Archive for category politics
Not long after reading that Senator Barbara Boxer (D – CA) and the Senate Environment and Public Works Committee is trying to make it more difficult to ride your bike, GOOD pointed me to this study that was published by the journal Environmental Health Perspectives. The study looked a the benefits of reducing car usage for short urban and suburban trips:
Reductions in PM2.5 related mortality across the Midwest are shown in Figure 2a, with the total impact across the 37,000 square mile region being 433 fewer deaths. Asthma exacerbations would decrease annually by over 2,000 cases. Also, there would be approximately 75 fewer COPD cases, while net respiratory symptoms, hospital admissions and ER visits would decrease by 93,607 cases annually. For cardiovascular disease, there would be approximately 660 fewer cases of non-fatal AMI and hospital admissions. Savings from reduced annual mortality would reach almost $3.5 billion.
Based on WHO HEAT, we estimated that completing 50% of short trips by bicycle would result in average annual savings over $2.5 billion for short suburban bicycle trips and nearly $1.25 billion for short urban trips (Table 3), for a total of approximately $3.8 billion in benefits across an estimated population of 2 million people, and a reduction in premature mortality of almost 700 deaths per year.
If you’re keeping track that’s $7 billion/year in savings just by replacing a car with a bike for half of all short trips.
In this context what kind of sense does legislation that makes it more difficult to ride a bike make sense? Perhaps we should make it more difficult to drive.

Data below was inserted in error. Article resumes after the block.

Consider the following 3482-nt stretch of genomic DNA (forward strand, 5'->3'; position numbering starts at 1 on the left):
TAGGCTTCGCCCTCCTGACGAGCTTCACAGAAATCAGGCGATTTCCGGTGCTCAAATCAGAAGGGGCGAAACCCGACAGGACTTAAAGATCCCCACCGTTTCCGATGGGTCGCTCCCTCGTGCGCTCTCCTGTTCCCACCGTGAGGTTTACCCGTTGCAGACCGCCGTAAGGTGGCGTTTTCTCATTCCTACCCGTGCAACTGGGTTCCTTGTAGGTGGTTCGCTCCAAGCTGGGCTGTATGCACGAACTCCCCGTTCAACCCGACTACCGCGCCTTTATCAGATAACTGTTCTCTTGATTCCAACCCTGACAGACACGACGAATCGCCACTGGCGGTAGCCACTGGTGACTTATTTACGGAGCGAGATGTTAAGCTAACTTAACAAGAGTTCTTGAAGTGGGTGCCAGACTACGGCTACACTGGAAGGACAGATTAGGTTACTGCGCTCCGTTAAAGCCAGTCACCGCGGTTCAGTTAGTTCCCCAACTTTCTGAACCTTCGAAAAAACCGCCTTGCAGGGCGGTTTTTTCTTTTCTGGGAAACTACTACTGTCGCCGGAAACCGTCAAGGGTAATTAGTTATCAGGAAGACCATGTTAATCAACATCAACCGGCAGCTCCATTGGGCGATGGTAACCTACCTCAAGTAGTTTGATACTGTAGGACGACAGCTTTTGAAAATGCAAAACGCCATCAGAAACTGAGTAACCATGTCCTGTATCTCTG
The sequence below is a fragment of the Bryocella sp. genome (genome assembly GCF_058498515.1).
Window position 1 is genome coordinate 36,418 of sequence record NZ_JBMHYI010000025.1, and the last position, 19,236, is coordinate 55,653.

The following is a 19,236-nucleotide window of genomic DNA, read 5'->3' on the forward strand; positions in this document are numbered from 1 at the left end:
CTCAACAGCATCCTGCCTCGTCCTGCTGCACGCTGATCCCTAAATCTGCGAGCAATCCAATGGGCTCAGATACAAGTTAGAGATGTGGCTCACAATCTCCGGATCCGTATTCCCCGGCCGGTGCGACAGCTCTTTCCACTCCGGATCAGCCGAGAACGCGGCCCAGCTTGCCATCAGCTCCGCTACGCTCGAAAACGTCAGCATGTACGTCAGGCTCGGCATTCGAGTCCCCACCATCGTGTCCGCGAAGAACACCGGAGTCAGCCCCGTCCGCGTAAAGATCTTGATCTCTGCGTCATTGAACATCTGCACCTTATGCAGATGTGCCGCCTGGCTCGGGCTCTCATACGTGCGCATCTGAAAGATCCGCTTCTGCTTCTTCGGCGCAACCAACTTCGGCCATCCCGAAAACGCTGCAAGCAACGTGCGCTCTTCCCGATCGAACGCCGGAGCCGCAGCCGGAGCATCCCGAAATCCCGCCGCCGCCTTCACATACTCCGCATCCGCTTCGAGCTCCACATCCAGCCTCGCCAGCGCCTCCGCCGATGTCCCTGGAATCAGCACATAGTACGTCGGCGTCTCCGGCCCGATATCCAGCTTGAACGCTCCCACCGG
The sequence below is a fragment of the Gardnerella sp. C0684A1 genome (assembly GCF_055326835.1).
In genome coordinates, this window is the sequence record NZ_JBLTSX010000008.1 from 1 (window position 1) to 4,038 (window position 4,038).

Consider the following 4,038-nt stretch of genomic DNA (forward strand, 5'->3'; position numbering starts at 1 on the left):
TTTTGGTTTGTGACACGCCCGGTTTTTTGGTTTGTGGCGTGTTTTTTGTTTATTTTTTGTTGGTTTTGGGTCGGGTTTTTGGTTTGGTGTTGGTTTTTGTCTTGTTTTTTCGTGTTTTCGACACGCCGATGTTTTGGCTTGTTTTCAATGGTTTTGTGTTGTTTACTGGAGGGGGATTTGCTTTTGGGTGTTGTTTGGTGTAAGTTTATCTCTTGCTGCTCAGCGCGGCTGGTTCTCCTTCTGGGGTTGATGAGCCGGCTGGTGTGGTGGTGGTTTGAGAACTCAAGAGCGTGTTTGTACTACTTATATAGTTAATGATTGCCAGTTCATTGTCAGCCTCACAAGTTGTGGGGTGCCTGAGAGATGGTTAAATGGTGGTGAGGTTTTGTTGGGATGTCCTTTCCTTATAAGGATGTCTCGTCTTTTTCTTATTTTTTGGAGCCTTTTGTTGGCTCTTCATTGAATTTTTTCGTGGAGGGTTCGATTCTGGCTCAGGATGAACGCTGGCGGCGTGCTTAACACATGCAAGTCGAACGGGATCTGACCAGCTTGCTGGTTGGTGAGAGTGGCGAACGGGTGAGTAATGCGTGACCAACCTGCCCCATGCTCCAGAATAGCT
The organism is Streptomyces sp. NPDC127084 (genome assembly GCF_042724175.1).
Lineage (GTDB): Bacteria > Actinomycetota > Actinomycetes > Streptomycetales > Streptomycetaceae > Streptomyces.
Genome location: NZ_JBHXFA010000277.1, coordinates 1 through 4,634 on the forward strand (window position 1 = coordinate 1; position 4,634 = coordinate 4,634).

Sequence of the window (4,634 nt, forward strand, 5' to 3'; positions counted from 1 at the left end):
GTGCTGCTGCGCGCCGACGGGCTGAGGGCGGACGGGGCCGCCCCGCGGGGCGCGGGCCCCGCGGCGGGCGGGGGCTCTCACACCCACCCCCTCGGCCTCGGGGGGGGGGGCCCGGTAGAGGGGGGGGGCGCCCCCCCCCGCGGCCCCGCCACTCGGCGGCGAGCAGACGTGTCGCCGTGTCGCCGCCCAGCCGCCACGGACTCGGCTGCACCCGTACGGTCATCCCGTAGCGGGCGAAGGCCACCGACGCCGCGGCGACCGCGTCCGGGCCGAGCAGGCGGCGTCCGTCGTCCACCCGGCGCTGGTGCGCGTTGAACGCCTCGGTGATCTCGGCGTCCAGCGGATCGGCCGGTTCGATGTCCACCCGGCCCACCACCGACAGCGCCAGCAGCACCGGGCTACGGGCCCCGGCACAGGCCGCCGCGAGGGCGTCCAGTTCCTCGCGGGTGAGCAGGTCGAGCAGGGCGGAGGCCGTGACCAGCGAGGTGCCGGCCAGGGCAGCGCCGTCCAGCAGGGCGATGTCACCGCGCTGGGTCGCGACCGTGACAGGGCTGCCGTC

New bicycling initiatives being launched in Seattle echo successful projects in Portland, and could influence similar decisions in Sacramento. The new “greenways” being planned in several Seattle neighborhoods will take cyclists off busy arteries and through re-designed side streets, where speed-bumps, modified sidewalks and curbs, and special stop-signs will give priority to cyclists as well as pedestrians.
The first greenway will run through the Wallingford district of north-central Seattle, and advocates hope to develop further greenways in at least three other neighborhoods. The city takes its cue from it’s southern neighbor, progressively pro-bike Portland, which has more than thirty greenways, and which predicts that 80% of city residents will live within half a mile of a greenway by 2015.
The initiatives in place in Portland and Seattle put to shame the efforts in Sacramento, which claims to be a bike-friendly city but which has pitifully few dedicated bike lanes, no greenways, and an outdated but muscular pro-car bent. The region’s single saving concession – the American River Trail – was established decades ago, and has not been expanded or improved upon since, despite expansion and realignment of the city’s commercial and residential areas.
The Portland greenways cost an estimated $250,000 per mile, an expense which Seattle hopes to recoup through an additional car-tab fee of $60. Over ten years, the tax would raise more than $200 million for additional transportation projects to help promote cycling and walking in the city.
In cash-strapped, pro-car Sacramento, the possibility of introducing a levy on motor-vehicles to pay for bike-lane improvements or greenways seems unlikely. Many of the region’s essential roads are in disrepair and further cuts to the DOT budget are pending.
However, as pro-cycling advocates frequently point out, cycling has cost benefits that reach far beyond the immediate advantages for keen bike-commuters. An active citizenry which solves its own economic and health problems by choosing to commute via bicycle instead of motor-vehicle injects vitality and treasure into the local economy, and may even go so far as to improve the desirability of residential property in the region.
Bike lanes and greenways can’t fix every problem that plagues Sacramento, but the cost-benefit ratio is enormous, and worthy of further consideration.